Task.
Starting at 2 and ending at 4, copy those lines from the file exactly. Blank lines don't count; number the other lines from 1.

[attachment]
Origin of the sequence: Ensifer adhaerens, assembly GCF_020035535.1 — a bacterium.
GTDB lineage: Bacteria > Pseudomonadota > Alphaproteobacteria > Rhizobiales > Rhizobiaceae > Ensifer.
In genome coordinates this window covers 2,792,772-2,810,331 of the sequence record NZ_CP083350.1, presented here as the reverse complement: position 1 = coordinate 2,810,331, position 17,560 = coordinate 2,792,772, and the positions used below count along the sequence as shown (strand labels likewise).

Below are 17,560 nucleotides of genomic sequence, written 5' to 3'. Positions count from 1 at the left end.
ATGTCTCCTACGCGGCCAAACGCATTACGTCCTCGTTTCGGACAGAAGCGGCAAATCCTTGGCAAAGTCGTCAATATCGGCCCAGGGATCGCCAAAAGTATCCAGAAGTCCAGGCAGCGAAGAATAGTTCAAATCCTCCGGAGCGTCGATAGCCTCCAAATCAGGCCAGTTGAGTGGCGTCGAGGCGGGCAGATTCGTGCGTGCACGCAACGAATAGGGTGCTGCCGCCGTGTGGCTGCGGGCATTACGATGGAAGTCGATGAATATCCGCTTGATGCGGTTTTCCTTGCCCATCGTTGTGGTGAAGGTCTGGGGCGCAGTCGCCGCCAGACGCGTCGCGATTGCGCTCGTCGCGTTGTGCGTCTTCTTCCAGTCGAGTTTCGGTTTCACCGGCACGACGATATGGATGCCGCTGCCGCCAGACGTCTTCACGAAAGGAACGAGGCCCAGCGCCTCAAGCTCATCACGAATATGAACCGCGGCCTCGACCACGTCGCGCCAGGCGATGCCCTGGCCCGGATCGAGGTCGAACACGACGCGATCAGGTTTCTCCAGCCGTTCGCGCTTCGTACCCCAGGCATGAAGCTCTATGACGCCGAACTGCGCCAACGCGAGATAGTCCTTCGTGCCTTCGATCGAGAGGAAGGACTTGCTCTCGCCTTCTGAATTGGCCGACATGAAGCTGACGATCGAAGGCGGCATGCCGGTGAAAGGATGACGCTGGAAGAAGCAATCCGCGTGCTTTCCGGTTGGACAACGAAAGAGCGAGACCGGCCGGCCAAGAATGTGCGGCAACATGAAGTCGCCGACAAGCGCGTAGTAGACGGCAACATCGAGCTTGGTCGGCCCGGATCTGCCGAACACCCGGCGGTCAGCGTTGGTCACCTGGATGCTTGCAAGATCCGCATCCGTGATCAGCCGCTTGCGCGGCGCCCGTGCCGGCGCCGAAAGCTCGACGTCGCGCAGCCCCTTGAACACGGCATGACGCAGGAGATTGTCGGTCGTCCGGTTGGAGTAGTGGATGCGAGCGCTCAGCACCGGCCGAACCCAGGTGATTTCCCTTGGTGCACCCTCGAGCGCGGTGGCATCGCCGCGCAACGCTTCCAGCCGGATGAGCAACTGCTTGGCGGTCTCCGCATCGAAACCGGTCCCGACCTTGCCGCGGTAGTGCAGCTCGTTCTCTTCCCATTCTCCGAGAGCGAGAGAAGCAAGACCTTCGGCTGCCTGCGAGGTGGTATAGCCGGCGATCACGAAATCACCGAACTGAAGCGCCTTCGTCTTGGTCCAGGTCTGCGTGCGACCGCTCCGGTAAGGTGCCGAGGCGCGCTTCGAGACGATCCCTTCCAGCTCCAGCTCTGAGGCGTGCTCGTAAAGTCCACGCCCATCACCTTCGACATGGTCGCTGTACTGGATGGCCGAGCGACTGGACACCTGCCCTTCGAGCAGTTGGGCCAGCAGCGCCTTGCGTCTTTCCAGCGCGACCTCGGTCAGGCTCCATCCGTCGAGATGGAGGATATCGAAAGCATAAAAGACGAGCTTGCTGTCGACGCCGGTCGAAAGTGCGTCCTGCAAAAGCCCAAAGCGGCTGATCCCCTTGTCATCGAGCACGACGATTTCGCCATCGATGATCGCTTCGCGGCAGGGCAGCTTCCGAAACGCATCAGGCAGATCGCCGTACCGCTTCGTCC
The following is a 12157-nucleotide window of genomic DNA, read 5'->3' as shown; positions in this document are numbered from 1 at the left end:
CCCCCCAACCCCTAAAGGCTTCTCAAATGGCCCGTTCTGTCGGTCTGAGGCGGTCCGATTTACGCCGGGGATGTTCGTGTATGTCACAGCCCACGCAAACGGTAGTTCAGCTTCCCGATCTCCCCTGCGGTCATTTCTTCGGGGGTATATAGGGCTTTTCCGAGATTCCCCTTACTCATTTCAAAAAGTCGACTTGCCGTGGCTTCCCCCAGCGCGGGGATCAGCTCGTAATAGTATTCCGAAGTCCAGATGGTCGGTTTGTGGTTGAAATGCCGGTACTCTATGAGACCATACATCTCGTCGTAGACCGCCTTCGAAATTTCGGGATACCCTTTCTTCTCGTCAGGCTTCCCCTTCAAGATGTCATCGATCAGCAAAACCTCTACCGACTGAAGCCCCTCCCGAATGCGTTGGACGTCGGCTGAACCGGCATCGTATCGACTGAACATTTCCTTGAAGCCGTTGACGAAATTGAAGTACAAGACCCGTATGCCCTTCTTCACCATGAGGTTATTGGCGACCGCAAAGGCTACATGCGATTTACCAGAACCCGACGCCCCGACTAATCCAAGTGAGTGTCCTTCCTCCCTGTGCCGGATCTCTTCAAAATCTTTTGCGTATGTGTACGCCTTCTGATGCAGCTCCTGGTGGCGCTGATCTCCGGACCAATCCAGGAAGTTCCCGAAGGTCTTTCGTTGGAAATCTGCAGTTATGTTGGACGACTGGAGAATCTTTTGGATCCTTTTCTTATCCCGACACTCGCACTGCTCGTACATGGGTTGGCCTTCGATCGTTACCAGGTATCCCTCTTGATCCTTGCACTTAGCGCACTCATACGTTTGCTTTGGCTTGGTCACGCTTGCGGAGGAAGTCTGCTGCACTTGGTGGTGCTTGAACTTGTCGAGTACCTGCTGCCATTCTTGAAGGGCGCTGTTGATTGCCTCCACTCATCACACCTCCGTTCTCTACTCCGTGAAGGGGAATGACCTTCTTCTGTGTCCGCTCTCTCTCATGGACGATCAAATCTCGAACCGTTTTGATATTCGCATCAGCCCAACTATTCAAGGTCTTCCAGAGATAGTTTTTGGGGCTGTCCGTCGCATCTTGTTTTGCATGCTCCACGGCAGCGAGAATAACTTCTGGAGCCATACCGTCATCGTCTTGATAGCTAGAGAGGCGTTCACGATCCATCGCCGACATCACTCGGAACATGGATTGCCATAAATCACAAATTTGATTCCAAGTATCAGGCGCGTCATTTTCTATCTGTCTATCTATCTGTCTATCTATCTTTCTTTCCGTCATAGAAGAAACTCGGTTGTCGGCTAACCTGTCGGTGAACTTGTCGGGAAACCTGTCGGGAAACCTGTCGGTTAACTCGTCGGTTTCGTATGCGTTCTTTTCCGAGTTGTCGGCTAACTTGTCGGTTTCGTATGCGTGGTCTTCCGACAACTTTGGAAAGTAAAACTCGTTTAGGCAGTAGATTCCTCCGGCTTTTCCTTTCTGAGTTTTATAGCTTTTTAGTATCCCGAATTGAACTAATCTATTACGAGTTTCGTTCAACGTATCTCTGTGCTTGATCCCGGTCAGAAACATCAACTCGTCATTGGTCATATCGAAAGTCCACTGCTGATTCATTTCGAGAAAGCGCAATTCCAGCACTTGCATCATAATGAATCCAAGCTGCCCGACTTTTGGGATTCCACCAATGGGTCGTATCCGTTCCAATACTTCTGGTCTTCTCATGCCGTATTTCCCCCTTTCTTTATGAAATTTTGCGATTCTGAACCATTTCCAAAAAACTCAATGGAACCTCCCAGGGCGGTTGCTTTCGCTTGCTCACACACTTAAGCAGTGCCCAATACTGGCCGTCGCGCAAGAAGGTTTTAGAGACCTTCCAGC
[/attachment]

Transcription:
GTDB lineage: Bacteria > Pseudomonadota > Alphaproteobacteria > Rhizobiales > Rhizobiaceae > Ensifer.
In genome coordinates this window covers 2,792,772-2,810,331 of the sequence record NZ_CP083350.1, presented here as the reverse complement: position 1 = coordinate 2,810,331, position 17,560 = coordinate 2,792,772, and the positions used below count along the sequence as shown (strand labels likewise).

Below are 17,560 nucleotides of genomic sequence, written 5' to 3'. Positions count from 1 at the left end.